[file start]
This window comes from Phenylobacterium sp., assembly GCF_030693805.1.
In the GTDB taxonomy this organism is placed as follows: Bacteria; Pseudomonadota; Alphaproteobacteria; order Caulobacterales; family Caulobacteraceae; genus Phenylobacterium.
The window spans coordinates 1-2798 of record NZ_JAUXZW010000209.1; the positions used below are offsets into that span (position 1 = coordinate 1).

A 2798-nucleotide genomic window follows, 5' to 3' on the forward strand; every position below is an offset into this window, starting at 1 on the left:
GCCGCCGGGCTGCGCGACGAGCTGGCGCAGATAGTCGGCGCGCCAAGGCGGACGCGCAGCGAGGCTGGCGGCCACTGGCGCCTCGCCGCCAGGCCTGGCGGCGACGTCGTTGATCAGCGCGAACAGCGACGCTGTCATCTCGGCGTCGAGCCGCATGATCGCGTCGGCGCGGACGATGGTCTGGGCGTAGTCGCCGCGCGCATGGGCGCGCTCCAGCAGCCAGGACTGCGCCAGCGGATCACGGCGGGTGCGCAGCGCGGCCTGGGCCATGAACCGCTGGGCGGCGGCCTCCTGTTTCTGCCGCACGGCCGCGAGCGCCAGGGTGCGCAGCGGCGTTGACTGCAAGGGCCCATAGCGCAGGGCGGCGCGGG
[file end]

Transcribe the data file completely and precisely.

This window comes from Phenylobacterium sp., assembly GCF_030693805.1.
In the GTDB taxonomy this organism is placed as follows: Bacteria; Pseudomonadota; Alphaproteobacteria; order Caulobacterales; family Caulobacteraceae; genus Phenylobacterium.
The window spans coordinates 1-2798 of record NZ_JAUXZW010000209.1; the positions used below are offsets into that span (position 1 = coordinate 1).

A 2798-nucleotide genomic window follows, 5' to 3' on the forward strand; every position below is an offset into this window, starting at 1 on the left:
GCCGCCGGGCTGCGCGACGAGCTGGCGCAGATAGTCGGCGCGCCAAGGCGGACGCGCAGCGAGGCTGGCGGCCACTGGCGCCTCGCCGCCAGGCCTGGCGGCGACGTCGTTGATCAGCGCGAACAGCGACGCTGTCATCTCGGCGTCGAGCCGCATGATCGCGTCGGCGCGGACGATGGTCTGGGCGTAGTCGCCGCGCGCATGGGCGCGCTCCAGCAGCCAGGACTGCGCCAGCGGATCACGGCGGGTGCGCAGCGCGGCCTGGGCCATGAACCGCTGGGCGGCGGCCTCCTGTTTCTGCCGCACGGCCGCGAGCGCCAGGGTGCGCAGCGGCGTTGACTGCAAGGGCCCATAGCGCAGGGCGGCGCGGG